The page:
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aptitude-achievement discrepancy analysis

Reflections on the Multiple Purposes for Assessment

As noted, the more purposes a single assessment aims to serve, the more each purpose will be compromised. Serving multiple purposes is not necessarily wrong, of course, and in truth few assessments can be said to serve a single purpose only. But it is incumbent on assessment designers and users to recognize the compromises and trade-offs such use entails. We return to notions of constraints and trade-offs later in this chapter.

Multiple assessments are thus needed to provide the various types of information required at different levels of the educational system. This does not mean, however, that the assessments need to be disconnected or working at cross-purposes. If multiple assessments grow out of a shared knowledge base about cognition and learning in the domain, they can provide valuable multiple perspectives on student achievement while supporting a core set of learning goals. Stakeholders should not be unduly concerned if differing assessments yield different information about student achievement; in fact, in many circumstances this is exactly what should be expected. However, if multiple assessments are to support learning effectively and provide clear and meaningful results for various audiences, it is important that the purposes served by each assessment and the aspects of achievement sampled by any given assessment be made explicit to users.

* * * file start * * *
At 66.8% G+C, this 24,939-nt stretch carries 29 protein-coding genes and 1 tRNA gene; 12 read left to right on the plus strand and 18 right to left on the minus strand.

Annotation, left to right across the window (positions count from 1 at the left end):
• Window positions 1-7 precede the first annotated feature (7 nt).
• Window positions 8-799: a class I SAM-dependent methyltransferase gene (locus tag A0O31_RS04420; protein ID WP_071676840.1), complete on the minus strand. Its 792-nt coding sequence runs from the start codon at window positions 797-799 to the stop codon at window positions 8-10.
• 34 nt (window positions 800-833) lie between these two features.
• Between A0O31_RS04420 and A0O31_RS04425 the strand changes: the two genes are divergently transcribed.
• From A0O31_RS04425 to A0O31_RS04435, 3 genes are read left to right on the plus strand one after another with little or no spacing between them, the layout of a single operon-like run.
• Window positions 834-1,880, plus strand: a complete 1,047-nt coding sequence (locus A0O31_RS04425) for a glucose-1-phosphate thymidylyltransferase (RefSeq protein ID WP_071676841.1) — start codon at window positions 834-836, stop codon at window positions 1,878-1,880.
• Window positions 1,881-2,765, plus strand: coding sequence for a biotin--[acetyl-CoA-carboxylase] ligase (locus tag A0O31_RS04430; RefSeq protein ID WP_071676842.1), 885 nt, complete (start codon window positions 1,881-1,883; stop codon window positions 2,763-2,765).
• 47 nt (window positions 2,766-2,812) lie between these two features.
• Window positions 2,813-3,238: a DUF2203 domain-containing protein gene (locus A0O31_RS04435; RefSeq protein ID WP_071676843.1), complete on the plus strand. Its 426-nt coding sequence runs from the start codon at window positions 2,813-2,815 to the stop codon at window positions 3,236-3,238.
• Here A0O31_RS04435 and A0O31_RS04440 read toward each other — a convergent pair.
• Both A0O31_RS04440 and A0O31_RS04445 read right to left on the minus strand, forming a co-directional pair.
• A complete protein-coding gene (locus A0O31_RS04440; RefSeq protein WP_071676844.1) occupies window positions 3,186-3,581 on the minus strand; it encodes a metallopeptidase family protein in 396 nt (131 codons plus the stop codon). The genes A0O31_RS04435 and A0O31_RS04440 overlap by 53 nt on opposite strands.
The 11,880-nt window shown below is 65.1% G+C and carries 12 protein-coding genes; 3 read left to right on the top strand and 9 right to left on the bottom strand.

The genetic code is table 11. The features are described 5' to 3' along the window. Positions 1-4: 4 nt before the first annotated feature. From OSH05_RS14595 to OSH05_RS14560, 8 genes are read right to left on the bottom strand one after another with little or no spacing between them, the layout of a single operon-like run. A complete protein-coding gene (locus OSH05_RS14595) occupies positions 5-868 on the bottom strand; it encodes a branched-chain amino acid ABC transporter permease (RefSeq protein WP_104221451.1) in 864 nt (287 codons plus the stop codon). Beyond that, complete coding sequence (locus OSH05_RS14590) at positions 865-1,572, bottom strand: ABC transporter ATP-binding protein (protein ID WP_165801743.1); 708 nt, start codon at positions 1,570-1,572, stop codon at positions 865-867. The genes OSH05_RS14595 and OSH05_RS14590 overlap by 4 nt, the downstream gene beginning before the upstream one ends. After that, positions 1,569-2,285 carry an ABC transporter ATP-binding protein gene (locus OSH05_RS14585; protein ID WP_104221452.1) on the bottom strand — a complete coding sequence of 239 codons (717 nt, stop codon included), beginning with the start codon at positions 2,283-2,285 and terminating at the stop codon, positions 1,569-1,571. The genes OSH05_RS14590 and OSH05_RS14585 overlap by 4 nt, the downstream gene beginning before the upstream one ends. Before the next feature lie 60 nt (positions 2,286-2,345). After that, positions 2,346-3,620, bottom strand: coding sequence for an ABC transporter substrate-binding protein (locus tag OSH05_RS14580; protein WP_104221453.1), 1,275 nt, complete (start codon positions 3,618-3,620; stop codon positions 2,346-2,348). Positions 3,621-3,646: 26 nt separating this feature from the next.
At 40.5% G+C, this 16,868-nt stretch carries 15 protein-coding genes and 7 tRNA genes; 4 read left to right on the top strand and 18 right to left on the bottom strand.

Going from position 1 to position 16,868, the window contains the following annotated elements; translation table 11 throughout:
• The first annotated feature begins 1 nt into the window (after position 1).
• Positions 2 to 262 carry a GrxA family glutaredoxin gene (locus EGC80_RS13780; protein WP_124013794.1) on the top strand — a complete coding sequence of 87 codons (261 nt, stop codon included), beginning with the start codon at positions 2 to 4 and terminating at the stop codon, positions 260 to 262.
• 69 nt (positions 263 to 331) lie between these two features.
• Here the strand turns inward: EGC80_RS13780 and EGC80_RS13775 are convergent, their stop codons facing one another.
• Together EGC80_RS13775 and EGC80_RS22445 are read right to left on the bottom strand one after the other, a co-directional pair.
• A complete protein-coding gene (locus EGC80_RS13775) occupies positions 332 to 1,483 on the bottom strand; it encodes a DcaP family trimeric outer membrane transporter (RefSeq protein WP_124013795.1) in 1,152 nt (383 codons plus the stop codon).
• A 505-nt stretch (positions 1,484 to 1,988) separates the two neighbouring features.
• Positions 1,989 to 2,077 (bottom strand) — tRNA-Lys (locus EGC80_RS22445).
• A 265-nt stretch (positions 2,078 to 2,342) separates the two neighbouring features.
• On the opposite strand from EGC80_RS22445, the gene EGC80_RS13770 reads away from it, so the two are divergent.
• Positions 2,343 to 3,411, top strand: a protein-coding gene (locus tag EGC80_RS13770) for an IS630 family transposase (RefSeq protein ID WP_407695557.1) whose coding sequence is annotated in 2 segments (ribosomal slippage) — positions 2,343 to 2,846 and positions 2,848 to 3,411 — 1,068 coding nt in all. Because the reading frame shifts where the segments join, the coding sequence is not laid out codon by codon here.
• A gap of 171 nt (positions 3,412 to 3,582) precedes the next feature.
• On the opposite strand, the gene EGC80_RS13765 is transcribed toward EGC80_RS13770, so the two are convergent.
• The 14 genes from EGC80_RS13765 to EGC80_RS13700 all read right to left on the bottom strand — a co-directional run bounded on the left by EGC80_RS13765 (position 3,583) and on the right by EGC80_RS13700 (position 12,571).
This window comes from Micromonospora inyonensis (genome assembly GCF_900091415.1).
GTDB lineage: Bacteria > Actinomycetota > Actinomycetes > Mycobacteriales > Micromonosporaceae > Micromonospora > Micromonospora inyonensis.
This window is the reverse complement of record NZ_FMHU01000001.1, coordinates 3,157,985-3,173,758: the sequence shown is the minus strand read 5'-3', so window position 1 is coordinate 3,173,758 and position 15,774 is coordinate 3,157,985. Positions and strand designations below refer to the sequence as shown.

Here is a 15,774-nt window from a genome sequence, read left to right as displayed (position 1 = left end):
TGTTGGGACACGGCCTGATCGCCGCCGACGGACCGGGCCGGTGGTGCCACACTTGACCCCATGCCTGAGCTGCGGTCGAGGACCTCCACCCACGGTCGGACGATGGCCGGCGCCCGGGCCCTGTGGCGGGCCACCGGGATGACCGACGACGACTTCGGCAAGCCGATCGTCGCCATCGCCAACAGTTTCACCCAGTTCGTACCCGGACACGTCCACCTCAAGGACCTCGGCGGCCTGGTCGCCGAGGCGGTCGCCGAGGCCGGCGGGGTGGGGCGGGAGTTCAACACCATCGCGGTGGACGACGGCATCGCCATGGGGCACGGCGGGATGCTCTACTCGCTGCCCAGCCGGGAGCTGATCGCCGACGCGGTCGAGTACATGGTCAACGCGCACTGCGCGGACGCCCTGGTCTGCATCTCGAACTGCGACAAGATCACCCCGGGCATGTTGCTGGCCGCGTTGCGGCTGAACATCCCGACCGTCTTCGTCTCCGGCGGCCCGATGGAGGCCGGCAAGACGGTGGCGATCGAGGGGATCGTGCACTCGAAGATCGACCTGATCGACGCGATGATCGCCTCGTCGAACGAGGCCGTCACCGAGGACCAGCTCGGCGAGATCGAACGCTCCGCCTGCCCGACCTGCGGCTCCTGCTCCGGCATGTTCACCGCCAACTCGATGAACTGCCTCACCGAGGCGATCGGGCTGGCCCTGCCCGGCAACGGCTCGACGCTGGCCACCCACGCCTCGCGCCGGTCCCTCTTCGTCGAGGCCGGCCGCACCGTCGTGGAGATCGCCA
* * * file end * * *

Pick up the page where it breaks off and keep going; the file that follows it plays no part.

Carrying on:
Later in the chapter we address how multiple assessments, including those used across both classroom and large-scale contexts, could work together to form more complete assessment systems. First, however, we discuss classroom and large-scale assessments in turn and how each can best be used to serve the goals of learning.


The first thing that comes to mind for many people when they think of “classroom assessment” is a midterm or end-of-course exam, used by the teacher for summative grading purposes. But such practices represent only a fraction of the kinds of assessment that occur on an ongoing basis in an effective classroom. The focus in this section is on assessments used by teachers to support instruction and learning, also referred to as formativeassessment. Such assessment offers considerable potential for improving student learning when informed by research and theory on how students develop subject matter competence.

As instruction is occurring, teachers need information to evaluate whether their teaching strategies are working. They also need information about the current understanding of individual students and groups of students so they can identify the most appropriate next steps for instruction. Moreover, students need feedback to monitor their own success in learning and to know